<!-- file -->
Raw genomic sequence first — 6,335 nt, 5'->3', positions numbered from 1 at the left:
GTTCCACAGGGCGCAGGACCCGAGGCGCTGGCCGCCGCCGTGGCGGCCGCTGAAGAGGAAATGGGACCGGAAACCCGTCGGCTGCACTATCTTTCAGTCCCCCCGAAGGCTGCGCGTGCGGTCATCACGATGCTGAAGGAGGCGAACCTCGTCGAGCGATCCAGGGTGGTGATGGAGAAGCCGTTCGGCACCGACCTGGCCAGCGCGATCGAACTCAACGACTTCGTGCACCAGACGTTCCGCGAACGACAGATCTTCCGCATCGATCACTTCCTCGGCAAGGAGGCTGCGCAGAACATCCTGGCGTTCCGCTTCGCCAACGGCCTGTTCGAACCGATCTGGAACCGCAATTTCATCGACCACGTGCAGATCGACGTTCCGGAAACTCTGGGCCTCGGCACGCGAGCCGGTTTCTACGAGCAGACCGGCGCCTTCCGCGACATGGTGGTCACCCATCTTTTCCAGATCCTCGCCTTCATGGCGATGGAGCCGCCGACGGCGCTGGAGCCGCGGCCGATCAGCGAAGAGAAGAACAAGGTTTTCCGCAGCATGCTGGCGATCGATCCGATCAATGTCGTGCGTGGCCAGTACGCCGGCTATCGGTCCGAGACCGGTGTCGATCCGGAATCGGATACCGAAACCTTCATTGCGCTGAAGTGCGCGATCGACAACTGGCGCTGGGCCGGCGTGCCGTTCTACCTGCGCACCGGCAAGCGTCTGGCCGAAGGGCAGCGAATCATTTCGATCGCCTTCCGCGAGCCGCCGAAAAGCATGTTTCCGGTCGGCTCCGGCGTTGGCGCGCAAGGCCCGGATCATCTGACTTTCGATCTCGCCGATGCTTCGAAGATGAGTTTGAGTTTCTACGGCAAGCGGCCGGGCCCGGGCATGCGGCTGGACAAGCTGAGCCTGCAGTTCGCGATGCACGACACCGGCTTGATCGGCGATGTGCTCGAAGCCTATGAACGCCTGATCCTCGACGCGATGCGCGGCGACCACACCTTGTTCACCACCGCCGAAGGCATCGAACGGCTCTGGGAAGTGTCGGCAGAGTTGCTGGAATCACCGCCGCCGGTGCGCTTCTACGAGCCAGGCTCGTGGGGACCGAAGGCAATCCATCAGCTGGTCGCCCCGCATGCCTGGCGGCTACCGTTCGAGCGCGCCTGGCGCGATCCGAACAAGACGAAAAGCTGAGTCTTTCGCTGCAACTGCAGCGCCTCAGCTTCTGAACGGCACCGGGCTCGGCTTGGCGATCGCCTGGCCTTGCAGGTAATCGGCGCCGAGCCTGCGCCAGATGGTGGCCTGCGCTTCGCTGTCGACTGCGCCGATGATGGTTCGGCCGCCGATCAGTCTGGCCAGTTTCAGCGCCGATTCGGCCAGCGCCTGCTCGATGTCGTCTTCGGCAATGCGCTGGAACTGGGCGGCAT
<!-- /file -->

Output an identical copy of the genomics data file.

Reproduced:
Raw genomic sequence first — 6,335 nt, 5'->3', positions numbered from 1 at the left:
GTTCCACAGGGCGCAGGACCCGAGGCGCTGGCCGCCGCCGTGGCGGCCGCTGAAGAGGAAATGGGACCGGAAACCCGTCGGCTGCACTATCTTTCAGTCCCCCCGAAGGCTGCGCGTGCGGTCATCACGATGCTGAAGGAGGCGAACCTCGTCGAGCGATCCAGGGTGGTGATGGAGAAGCCGTTCGGCACCGACCTGGCCAGCGCGATCGAACTCAACGACTTCGTGCACCAGACGTTCCGCGAACGACAGATCTTCCGCATCGATCACTTCCTCGGCAAGGAGGCTGCGCAGAACATCCTGGCGTTCCGCTTCGCCAACGGCCTGTTCGAACCGATCTGGAACCGCAATTTCATCGACCACGTGCAGATCGACGTTCCGGAAACTCTGGGCCTCGGCACGCGAGCCGGTTTCTACGAGCAGACCGGCGCCTTCCGCGACATGGTGGTCACCCATCTTTTCCAGATCCTCGCCTTCATGGCGATGGAGCCGCCGACGGCGCTGGAGCCGCGGCCGATCAGCGAAGAGAAGAACAAGGTTTTCCGCAGCATGCTGGCGATCGATCCGATCAATGTCGTGCGTGGCCAGTACGCCGGCTATCGGTCCGAGACCGGTGTCGATCCGGAATCGGATACCGAAACCTTCATTGCGCTGAAGTGCGCGATCGACAACTGGCGCTGGGCCGGCGTGCCGTTCTACCTGCGCACCGGCAAGCGTCTGGCCGAAGGGCAGCGAATCATTTCGATCGCCTTCCGCGAGCCGCCGAAAAGCATGTTTCCGGTCGGCTCCGGCGTTGGCGCGCAAGGCCCGGATCATCTGACTTTCGATCTCGCCGATGCTTCGAAGATGAGTTTGAGTTTCTACGGCAAGCGGCCGGGCCCGGGCATGCGGCTGGACAAGCTGAGCCTGCAGTTCGCGATGCACGACACCGGCTTGATCGGCGATGTGCTCGAAGCCTATGAACGCCTGATCCTCGACGCGATGCGCGGCGACCACACCTTGTTCACCACCGCCGAAGGCATCGAACGGCTCTGGGAAGTGTCGGCAGAGTTGCTGGAATCACCGCCGCCGGTGCGCTTCTACGAGCCAGGCTCGTGGGGACCGAAGGCAATCCATCAGCTGGTCGCCCCGCATGCCTGGCGGCTACCGTTCGAGCGCGCCTGGCGCGATCCGAACAAGACGAAAAGCTGAGTCTTTCGCTGCAACTGCAGCGCCTCAGCTTCTGAACGGCACCGGGCTCGGCTTGGCGATCGCCTGGCCTTGCAGGTAATCGGCGCCGAGCCTGCGCCAGATGGTGGCCTGCGCTTCGCTGTCGACTGCGCCGATGATGGTTCGGCCGCCGATCAGTCTGGCCAGTTTCAGCGCCGATTCGGCCAGCGCCTGCTCGATGTCGTCTTCGGCAATGCGCTGGAACTGGGCGGCAT